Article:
I finally have met the third person connected with one of Dr. Lewis Leakey's greatest legacies. He had personally chosen three women to spearhead field research on primates, as he believed they were key to understanding the mysteries of human evolution. He referred to the women as the Trimates. Each one -- Jane Goodall (chimpanzees), Dian Fossey (gorillas) and Biruté Galdikas (orangutans) -- became the super-stars of their field.
I had only met Jane Goodall at a cocktail function, although I did spend time in Gombe Stream National Park where she did her ground-breaking work. I met Dian Fossey in 1976, and spent some time with her, while Kenyan filmmaker Simon Trevor and I worked on a World Wildlife Fund film about forest destruction in East Africa.
I met Dr. Biruté Galdikas on a hot afternoon this past August when our rather ancient Trigana Air 737 landed in Pangklanbun, Borneo. We were 14 friends and family. It had been quite a trek to get here and, by the look of the airport terminal, we were most definitely not in Kansas anymore.
I felt deeply moved at meeting her, that she had made the effort to come to the airport, that she was taking her time to be with us for the next three days. The idea that a person would dedicate their entire life to understand and protect a single species is remarkable, and the people who have chosen to do that have a rare and unique character. One feels a certain sense of awe in their presence.
In any case, Dr. G. (it was suggested that this was an appropriate reference) laid out the rough plans for the next days and, while waiting for our luggage, talked about the visit the week before of President Clinton who had come with a group of donors to the Clinton Global Initiative to see first-hand the orangutans threatened by forests rapidly disappearing due to logging and palm oil plantations.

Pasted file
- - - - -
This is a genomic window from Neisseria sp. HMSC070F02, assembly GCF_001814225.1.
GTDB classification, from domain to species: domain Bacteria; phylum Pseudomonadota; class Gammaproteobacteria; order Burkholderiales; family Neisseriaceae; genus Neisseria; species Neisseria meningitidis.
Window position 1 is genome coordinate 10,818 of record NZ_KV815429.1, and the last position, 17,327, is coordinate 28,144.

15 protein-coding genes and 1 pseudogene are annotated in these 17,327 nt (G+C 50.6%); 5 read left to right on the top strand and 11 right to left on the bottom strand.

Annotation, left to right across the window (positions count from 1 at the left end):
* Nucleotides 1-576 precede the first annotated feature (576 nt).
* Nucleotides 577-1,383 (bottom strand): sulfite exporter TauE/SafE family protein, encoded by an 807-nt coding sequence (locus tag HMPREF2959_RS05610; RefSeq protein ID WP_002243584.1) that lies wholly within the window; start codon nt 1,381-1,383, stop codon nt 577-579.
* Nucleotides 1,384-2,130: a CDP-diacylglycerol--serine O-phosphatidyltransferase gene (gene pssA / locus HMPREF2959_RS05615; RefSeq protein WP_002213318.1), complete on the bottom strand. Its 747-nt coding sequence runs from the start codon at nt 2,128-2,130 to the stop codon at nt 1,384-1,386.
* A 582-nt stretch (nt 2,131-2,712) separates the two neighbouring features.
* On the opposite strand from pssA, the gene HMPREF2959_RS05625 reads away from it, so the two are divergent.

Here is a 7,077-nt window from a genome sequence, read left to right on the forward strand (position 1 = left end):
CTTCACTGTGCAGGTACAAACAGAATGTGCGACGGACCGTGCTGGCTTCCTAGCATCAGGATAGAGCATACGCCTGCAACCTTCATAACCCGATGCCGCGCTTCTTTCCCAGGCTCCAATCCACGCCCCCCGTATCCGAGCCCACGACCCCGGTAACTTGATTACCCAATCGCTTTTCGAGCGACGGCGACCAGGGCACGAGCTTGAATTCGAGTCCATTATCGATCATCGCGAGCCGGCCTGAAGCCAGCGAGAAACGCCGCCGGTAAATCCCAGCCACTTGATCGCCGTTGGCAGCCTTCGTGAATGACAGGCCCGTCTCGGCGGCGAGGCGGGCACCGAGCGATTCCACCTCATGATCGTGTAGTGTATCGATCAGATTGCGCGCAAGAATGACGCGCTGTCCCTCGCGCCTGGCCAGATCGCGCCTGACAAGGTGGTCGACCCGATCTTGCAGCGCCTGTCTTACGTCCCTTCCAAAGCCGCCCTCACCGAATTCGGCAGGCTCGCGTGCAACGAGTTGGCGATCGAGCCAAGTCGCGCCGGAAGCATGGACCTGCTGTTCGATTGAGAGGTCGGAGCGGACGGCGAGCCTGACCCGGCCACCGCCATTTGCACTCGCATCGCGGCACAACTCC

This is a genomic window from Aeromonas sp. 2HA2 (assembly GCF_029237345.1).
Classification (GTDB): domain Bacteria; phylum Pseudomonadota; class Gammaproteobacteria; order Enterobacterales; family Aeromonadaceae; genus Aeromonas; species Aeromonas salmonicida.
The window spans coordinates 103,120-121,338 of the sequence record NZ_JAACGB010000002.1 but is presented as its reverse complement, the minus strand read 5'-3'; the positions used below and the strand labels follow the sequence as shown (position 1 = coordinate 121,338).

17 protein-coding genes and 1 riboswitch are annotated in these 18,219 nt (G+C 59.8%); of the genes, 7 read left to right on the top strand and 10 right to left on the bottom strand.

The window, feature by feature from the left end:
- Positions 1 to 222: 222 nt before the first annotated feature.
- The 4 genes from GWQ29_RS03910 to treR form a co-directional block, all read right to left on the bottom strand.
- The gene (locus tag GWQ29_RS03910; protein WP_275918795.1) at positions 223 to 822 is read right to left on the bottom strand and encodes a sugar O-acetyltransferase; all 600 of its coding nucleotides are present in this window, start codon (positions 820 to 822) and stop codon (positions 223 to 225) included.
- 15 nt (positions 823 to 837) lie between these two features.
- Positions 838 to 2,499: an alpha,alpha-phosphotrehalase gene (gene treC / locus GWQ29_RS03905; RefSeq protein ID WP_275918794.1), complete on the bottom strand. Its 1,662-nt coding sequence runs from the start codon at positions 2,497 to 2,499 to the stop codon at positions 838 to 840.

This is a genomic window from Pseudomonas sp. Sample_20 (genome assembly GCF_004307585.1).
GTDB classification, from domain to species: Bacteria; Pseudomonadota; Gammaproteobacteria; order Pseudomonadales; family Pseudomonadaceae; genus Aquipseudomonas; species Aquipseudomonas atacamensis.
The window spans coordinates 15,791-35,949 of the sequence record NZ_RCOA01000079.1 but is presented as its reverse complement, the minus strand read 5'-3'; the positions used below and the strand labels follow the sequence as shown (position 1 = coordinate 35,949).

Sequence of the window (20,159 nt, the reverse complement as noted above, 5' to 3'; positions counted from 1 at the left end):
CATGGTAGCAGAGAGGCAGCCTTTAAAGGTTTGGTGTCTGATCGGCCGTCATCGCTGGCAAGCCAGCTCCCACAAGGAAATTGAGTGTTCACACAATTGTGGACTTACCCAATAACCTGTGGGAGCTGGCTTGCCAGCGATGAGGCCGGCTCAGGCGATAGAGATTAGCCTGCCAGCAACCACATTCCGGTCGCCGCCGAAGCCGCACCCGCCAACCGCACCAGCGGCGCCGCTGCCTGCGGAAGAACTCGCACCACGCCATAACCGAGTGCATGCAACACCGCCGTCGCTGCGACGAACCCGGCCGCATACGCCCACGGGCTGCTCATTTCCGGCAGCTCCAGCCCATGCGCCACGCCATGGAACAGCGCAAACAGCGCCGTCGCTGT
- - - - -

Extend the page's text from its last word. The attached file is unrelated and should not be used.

Clearly she was very pleased about his visit. Her perceptions of President Clinton were precise, from his grasp of information, to how he engaged, to how he radiated empathy. It was as if Clinton were an orangutan being studied.
We took a short drive down to the Kumao River, boarded two klotoks, (traditional river transport boats), and headed up a tributary to Tanging Haropen, one of several feeding stations. These are places where wild and rehabilitated orangutans can come for a reliable feeding. This is especially important in the dry season when wild fruits are less available.
For the next two hours we observed these magnificent animals. Mothers with babies, juveniles playing, feeding and climbing up and down the surrounding trees. You didn't know where to look at times -- activity was all around you.
Orangutan Care Center in Pangkalan Bun, Borneo. Spent a day and a half amongst juveniles and infants with Dr. Galdikas who has spent the last 43 years studying and developing strategies to save orangutans from going extinct.
After a hotel overnight, we woke early the next day to head several hours upriver to Camp Leakey. The river ride was wonderful: we spotted proboscis monkeys, gibbons, flocks of hornbills, as well as large solitary kingfishers. Dr. G., followed by a couple of orangutans, met us on the trail. Her house at Camp Leakey had lots of activity around it: orangutans sitting on her porch eating fruit and workers inside. "Some rambunctious fellows got inside while I was gone and had a party" she said. "Quite a lot got damaged." Was she annoyed as one might be with a child who had done the same, or amused?
Orangutans feeding on the porch of Dr. Galdikas' house in Camp Leakey. Evidently a bunch had gotten inside while she was gone and ransacked the place. All in good fun as they can be quite rambunctious.
It was quiet when we got to the feeding station. But in fairly short order individuals appeared from the forest to provide another spectacular encounter. Dr. G. sat on a small bench and seemed to delight in watching us as much as the orangutans. I believe our enthusiastic behavior and expressions would be quite amusing if caught on film. Everyone was behaving normally except us.
We headed back down river as the sun was setting. We had witnessed "the old man in the woods," the Malay translation of orangutan. And nothing that remained of the day could hold a candle to the experience we had been so privileged to have.